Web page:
When cameos from John Goodman, Will Ferrell, Josh Gad, and Rob Riggle are the best things about a movie, well, you don’t really need to see that movie. It isn’t available digitally or on DVD quite yet, although you can still catch it at a handful of budget cinemas around the country—if you must. There's probably a website that can help you search for it.
Start-Ups: Silicon Valley
Bravo never met a reality show it didn’t like, gracing/cursing the world with six versions of The Real Housewives (seven if you count the abomination of the D.C. season, which we won’t). But there's also more spin-offs of the formula—including Start-Ups: Silicon Valley, an eight-episode arc of young, beautiful people who work in tech in San Francisco and the Valley. (Also, note to Bravo: It’s just the Valley. No one calls it Silicon Valley, and certainly not on every single reference.)
While the who-cares drama is eye-rolling to the extreme—will Ben and Ashley wind up together? Will Sarah and Hermione wind up as friends or frenemies?—the snazzy open-plan offices, hedge fund lobbies, and artisan grilled cheese restaurants do give an accurate picture of, well, at least the physical surroundings these sometimes-likable characters inhabit. The first (and only) season is available on iTunes and Google Play and Amazon.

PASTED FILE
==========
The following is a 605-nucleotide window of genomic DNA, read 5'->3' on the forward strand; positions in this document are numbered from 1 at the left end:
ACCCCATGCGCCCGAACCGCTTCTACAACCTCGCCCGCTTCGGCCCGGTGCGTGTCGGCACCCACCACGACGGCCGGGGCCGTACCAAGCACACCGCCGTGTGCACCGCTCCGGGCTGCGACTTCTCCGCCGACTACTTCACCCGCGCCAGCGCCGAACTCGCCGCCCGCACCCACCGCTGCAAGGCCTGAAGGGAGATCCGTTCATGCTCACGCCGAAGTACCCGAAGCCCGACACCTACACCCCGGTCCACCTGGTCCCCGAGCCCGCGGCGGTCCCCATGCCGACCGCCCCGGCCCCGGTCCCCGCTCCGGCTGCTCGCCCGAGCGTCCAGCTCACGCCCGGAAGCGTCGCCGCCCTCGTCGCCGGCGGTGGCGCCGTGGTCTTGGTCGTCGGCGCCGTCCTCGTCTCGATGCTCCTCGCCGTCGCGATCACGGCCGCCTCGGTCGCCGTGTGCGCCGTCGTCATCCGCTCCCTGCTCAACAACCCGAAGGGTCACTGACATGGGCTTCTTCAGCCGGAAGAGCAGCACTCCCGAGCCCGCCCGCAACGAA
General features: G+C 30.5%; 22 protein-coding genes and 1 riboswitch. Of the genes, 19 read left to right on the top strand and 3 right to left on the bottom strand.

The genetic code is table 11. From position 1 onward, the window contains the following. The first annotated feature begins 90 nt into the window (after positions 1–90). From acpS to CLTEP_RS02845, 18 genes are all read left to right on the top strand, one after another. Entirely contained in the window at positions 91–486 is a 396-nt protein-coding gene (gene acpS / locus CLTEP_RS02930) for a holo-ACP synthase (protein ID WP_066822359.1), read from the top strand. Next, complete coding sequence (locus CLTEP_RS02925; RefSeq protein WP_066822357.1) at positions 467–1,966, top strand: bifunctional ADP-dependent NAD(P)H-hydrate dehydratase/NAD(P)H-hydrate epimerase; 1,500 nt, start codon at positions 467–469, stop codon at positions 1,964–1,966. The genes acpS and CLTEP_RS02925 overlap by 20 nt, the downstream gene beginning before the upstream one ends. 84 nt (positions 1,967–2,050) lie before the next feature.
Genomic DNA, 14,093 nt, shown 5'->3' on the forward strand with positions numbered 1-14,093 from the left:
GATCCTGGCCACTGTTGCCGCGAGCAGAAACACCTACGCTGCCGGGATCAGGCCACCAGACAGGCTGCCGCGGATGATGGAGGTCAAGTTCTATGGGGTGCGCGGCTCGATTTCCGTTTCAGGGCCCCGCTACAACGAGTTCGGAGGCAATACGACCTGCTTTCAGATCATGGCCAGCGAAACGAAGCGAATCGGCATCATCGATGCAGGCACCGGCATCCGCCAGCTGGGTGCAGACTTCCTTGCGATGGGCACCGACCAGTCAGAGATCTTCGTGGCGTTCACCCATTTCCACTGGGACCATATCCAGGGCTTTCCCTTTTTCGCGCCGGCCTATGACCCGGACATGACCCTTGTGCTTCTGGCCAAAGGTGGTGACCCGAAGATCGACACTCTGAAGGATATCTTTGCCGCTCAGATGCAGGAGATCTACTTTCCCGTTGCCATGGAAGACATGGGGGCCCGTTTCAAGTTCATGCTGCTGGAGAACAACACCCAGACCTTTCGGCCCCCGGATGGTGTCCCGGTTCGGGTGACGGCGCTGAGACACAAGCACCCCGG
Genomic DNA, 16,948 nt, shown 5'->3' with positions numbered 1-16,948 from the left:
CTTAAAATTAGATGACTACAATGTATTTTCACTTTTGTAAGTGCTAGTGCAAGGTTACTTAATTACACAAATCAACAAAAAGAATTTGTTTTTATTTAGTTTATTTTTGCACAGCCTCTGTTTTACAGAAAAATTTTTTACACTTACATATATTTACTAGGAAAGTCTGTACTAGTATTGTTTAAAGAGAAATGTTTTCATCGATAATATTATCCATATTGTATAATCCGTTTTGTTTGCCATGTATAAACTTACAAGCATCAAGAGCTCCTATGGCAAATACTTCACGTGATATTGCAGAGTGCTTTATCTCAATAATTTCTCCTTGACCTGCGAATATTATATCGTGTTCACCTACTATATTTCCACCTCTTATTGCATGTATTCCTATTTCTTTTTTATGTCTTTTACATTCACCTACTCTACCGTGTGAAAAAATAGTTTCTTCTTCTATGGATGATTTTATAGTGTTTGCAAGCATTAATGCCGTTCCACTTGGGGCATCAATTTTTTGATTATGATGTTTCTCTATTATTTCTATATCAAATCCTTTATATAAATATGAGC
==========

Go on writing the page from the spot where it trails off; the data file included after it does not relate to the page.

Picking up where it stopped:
In 1995, when The Net came out, the idea of a connected web of computers was still a little foreign to many non-nerds. (And even some nerds—I didn’t get my first email address until 1997.) So an action thriller about a systems analyst, played by Sandra Bullock, who prefers to live online seemed like a novel premise. She telecommutes, she orders pizza online (what?!), and she basically eschews all unnecessary personal transactions IRL.